As the Moon moves completely into the umbra, it turns a “blood,” or reddish-orange, color (Credit: NASA)

Overnight from Sunday, Jan. 20 into Monday, Jan. 21, stargazers will be treated to what promises to be a spectacular total lunar eclipse. Also being referred to as the “Super Blood Moon” – “super” because the Moon will be at perigee and appear larger than normal, and “blood" because of its reddish-orange color during totality – the eclipse will be seen in its entirety in North and South America, Europe, and western Africa.

January 2019 eclipse visibility (Credit: NASA/Wikipedia Commons/Public Domain)

Lunar eclipses occur when the Earth comes in between the Sun and the Moon. As you may be aware, the Moon shines because its surface reflects light from the Sun. When our planet gets in between the two, its shadow falls on the Moon, resulting in what we refer to as a lunar eclipse. However, instead of going dark, our satellite transforms into what is commonly called a “blood moon.” Though regarded as a bad omen by some, the spooky color is caused by the Sun’s rays bending around the edge of our planet and landing on the lunar surface. However, since the Earth’s atmosphere scatters shorter wavelength light (colors like green or blue), only the longer wavelengths, or the redder end of the spectrum, reach the surface of the moon, making it appear “blood” red.

“The exact color that the moon appears depends on the amount of dust and clouds in the atmosphere,” NASA scientists told “If there are extra particles in the atmosphere, from say a recent volcanic eruption, the moon will appear a darker shade of red.”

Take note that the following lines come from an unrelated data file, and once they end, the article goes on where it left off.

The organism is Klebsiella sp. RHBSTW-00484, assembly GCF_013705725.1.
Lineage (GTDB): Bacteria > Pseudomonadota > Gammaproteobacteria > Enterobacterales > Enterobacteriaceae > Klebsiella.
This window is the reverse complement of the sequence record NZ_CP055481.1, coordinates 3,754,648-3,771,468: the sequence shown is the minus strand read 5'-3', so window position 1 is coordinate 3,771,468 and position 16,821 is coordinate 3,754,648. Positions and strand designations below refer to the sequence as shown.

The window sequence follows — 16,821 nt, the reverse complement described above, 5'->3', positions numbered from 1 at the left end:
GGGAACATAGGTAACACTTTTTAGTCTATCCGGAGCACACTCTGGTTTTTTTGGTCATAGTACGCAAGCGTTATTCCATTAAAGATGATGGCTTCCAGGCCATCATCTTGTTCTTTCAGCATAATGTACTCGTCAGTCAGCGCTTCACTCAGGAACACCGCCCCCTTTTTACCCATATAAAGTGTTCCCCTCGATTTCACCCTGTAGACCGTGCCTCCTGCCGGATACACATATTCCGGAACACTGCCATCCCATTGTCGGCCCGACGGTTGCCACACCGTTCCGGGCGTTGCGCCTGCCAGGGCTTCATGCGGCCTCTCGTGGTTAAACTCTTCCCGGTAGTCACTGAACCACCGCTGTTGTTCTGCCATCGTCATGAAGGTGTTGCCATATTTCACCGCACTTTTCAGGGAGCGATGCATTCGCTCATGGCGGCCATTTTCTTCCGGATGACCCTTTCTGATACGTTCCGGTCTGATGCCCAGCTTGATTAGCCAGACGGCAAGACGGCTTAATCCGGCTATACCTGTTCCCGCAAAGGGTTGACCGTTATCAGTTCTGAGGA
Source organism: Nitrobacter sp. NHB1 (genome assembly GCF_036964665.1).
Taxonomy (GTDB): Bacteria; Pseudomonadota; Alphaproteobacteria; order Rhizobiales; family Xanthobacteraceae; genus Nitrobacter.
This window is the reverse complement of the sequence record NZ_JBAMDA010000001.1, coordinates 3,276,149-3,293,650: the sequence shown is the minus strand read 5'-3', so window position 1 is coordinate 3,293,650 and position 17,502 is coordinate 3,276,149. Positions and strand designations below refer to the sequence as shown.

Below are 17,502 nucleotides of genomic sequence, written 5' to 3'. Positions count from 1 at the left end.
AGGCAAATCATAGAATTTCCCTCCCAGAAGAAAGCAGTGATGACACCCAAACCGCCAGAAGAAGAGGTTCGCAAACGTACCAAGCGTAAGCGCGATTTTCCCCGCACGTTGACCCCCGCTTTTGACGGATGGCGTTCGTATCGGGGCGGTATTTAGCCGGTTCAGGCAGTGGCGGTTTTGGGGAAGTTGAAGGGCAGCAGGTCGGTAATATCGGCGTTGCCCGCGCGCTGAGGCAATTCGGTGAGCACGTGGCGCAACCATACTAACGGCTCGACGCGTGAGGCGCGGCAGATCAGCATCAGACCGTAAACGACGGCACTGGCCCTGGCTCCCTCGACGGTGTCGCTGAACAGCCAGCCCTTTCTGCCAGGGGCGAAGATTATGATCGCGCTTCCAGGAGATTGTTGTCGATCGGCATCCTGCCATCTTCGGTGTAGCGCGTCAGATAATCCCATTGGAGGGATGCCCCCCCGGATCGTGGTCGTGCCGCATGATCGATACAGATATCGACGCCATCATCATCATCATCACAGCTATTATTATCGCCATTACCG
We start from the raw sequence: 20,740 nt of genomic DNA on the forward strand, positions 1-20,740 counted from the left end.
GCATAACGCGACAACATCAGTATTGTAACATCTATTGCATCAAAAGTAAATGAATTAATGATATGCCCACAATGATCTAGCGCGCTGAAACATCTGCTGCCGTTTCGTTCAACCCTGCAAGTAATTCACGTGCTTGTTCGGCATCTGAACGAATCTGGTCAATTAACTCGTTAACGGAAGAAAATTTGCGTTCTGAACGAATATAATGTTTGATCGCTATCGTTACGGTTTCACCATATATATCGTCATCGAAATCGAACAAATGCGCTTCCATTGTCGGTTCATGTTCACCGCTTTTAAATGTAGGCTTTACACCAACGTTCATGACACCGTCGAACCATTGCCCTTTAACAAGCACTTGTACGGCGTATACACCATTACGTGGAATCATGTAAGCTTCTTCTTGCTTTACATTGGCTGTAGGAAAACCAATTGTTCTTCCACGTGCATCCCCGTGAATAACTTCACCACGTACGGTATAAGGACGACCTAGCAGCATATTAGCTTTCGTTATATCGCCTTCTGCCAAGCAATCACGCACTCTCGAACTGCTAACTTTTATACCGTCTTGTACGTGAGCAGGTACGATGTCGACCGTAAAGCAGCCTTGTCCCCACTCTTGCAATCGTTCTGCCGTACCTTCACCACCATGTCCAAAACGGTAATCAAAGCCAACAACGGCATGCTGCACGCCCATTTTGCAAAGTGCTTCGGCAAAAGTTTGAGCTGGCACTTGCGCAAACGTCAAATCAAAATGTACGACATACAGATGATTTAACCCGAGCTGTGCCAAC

The Moon does not completely darken as it passes through the umbra because Earth’s atmosphere refracts sunlight into the shadow cone (Credit: Eggishorn/Wikipedia/CC-SA-4.0)

Lunar eclipses do not occur every month because the plane of the moon’s orbit is slightly tilted in relation to that of Earth’s. Hence, the satellite is not always in perfect alignment with the Earth and Sun, which, in addition to a full moon, is necessary for a total eclipse to occur. Unlike a solar eclipse, which can only be seen from specific areas, a lunar eclipse is visible from every place that is on Earth’s night side. They also require no special viewing glasses and typically last about an hour, giving viewers ample time to enjoy the event.

This year’s show will begin at around 10:35 p.m. (EST), when the Earth’s shadow begins to traverse across the front of the Moon and starts blocking the Sun's light. By 11:40 p.m. (EST), the Moon will be “swallowed” up by the Earth’s surface for about an hour. As our planet moves on, it will gradually start to receive the Sun’s rays and return to its full glory by 1:45 a.m. (EST).

The supermoon lunar eclipse as it moved over NASA’s Glenn Research Center on September 27, 2015 (Credit: NASA/Rami Daud)

The January eclipse, the only one in 2019, is particularly favorable for US residents given that it will be visible across the contiguous 48 states. More importantly, totality will begin before midnight, allowing even early sleepers to enjoy the phenomenon. Best of all, it coincides with the Martin Luther King Jr. holiday weekend, which means kids of all ages will be able to stay up and watch the amazing event. If that is not enough incentive to view the eclipse, how about this? The Jan. 20-21, 2019 total lunar eclipse will be the last one until May 26, 2021, and the last one visible from the United States until May 15-16 2022!